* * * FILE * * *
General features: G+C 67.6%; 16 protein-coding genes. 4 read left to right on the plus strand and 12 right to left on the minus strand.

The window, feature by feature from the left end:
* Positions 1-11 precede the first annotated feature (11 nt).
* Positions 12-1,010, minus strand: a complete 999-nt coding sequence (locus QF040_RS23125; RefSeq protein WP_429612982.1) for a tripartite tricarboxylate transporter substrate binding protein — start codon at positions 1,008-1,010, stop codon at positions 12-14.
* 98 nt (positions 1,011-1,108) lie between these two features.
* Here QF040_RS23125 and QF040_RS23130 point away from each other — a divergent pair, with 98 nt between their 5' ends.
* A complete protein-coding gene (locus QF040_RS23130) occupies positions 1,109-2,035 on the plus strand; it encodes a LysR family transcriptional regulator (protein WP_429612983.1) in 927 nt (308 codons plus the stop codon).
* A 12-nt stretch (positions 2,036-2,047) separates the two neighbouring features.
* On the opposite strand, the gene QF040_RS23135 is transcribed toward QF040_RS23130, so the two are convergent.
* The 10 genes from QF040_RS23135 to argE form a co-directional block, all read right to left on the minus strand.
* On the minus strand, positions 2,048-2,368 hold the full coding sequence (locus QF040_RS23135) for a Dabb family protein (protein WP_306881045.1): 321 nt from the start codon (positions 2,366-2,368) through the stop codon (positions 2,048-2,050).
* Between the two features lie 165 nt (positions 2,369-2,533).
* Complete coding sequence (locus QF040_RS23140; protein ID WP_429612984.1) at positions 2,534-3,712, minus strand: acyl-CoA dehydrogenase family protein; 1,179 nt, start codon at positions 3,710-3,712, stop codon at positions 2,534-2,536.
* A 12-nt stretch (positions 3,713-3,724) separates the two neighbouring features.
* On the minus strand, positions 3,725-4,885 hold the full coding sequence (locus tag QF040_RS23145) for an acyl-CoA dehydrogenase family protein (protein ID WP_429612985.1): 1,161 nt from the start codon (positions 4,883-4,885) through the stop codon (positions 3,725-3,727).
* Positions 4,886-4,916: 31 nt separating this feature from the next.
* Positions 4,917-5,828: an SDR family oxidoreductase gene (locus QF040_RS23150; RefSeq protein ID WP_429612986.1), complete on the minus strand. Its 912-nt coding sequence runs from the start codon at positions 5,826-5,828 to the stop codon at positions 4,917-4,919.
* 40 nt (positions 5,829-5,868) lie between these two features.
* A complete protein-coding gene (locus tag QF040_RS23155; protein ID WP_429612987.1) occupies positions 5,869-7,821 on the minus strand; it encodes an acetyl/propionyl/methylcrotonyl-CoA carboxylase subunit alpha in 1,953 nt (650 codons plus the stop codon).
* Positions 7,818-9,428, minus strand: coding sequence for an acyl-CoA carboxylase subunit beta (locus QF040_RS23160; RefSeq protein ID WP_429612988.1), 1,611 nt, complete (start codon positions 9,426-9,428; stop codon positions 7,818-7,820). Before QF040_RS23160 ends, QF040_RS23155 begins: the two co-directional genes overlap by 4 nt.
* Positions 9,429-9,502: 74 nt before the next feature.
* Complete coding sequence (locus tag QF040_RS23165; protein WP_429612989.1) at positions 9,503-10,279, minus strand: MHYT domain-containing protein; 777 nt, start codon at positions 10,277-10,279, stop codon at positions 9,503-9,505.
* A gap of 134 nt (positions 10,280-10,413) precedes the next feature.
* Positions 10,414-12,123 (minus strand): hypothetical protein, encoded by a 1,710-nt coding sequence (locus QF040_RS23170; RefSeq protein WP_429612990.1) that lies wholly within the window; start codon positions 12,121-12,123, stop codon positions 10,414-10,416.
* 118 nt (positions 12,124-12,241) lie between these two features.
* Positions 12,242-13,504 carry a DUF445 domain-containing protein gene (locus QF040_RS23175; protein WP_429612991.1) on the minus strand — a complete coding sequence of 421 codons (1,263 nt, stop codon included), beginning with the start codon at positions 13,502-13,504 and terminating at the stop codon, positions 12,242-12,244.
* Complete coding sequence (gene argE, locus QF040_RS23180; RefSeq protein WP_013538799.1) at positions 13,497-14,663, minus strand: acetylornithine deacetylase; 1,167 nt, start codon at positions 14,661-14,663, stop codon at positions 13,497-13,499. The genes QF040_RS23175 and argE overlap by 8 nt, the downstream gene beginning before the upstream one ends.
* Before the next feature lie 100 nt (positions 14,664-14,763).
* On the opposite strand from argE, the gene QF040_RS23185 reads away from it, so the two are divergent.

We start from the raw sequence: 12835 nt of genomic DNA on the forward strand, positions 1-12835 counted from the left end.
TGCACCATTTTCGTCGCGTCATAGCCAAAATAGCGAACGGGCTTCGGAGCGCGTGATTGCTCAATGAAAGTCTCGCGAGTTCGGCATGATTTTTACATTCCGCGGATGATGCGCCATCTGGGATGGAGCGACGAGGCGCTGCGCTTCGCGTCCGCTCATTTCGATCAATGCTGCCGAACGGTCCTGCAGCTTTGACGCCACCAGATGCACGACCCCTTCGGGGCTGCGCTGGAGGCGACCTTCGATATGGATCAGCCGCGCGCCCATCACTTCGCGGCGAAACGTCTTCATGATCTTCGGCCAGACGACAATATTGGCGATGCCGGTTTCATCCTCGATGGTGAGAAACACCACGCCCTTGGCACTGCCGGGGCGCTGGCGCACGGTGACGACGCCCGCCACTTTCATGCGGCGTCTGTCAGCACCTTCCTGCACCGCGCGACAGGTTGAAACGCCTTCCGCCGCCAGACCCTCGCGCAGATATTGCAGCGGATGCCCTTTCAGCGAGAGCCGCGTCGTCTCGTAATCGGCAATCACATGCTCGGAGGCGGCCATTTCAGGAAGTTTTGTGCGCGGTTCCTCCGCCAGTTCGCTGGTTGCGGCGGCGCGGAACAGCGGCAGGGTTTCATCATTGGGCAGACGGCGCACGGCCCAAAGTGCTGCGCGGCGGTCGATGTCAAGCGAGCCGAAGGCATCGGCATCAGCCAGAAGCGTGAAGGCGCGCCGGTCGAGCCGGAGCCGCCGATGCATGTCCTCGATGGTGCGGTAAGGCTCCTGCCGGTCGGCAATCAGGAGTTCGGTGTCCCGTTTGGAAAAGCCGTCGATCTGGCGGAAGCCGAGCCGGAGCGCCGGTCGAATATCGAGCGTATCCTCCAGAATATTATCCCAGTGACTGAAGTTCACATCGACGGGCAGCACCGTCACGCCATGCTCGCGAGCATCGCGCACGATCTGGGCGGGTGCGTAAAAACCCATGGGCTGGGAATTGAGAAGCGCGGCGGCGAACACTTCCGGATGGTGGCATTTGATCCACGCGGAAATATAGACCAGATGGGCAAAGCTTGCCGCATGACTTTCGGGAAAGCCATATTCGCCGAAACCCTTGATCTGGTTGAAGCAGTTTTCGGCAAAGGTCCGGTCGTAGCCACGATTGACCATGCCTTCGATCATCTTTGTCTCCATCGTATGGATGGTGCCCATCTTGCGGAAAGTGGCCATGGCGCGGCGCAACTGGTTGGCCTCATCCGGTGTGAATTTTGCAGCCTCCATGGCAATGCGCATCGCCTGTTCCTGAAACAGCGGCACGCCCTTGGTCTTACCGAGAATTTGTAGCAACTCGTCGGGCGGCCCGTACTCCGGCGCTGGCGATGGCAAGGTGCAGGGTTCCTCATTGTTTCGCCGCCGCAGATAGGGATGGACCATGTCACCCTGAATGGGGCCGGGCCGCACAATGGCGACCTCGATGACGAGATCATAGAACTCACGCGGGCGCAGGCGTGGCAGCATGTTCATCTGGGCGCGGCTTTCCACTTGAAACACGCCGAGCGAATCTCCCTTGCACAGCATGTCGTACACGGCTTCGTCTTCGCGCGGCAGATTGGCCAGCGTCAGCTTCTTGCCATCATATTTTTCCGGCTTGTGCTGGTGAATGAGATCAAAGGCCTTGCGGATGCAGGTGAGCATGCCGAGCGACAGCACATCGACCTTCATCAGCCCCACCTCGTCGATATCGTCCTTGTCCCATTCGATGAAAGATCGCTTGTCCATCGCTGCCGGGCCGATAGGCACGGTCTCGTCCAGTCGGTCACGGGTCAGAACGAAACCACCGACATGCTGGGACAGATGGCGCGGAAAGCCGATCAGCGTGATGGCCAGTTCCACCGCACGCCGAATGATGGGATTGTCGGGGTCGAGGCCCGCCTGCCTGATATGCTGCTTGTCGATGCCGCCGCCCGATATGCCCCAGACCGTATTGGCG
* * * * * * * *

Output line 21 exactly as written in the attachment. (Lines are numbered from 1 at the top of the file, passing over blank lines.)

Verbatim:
* Positions 9,429-9,502: 74 nt before the next feature.